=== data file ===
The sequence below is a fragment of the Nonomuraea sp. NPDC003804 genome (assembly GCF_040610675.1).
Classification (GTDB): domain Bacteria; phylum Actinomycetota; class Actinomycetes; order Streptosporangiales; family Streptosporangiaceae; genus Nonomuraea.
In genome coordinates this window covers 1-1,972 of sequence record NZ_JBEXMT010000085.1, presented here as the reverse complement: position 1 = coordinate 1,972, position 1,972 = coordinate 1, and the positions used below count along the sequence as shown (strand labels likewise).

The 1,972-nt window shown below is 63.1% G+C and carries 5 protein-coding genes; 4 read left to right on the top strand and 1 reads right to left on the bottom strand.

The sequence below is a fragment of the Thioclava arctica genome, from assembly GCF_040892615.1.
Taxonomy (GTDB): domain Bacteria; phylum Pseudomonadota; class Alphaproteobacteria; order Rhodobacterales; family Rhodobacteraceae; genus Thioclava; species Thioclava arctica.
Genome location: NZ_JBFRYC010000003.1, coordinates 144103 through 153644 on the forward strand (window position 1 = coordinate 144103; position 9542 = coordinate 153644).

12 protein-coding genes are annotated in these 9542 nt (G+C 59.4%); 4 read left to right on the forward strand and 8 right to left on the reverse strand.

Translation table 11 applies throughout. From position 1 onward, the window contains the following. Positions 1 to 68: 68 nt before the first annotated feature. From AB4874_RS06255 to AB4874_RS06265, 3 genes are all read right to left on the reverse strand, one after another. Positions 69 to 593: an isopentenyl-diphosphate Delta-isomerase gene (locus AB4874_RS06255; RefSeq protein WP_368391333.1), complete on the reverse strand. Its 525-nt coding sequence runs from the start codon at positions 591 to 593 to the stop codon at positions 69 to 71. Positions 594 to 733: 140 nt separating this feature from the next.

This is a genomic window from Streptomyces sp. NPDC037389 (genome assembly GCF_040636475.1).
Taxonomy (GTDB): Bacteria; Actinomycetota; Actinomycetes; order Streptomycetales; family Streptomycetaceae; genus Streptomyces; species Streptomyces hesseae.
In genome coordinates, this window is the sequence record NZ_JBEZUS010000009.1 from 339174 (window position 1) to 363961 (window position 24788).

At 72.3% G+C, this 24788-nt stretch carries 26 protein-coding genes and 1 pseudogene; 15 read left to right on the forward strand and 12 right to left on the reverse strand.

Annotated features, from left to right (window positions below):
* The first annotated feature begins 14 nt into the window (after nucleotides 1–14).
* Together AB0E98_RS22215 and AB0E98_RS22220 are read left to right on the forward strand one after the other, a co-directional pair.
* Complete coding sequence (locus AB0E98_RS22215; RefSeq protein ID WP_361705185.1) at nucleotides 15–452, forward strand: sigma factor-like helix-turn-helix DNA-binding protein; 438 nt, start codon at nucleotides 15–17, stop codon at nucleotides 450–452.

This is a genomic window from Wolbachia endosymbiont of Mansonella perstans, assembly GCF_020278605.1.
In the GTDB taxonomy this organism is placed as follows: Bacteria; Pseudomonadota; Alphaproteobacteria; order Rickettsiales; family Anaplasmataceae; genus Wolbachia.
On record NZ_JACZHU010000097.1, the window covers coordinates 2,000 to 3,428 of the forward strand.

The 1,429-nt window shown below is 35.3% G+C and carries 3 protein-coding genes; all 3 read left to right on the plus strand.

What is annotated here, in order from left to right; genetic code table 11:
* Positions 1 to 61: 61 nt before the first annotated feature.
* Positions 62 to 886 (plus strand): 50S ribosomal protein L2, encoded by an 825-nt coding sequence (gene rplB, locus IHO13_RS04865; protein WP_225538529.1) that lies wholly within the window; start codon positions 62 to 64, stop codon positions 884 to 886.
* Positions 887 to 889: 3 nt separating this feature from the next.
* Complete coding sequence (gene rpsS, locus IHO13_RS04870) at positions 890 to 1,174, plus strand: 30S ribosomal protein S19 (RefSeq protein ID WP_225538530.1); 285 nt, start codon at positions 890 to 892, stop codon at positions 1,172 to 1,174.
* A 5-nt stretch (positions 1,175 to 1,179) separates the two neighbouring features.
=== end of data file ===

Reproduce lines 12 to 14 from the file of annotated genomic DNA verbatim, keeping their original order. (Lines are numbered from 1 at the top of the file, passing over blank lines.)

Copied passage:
In genome coordinates, this window is the sequence record NZ_JBEZUS010000009.1 from 339174 (window position 1) to 363961 (window position 24788).

At 72.3% G+C, this 24788-nt stretch carries 26 protein-coding genes and 1 pseudogene; 15 read left to right on the forward strand and 12 right to left on the reverse strand.

Annotated features, from left to right (window positions below):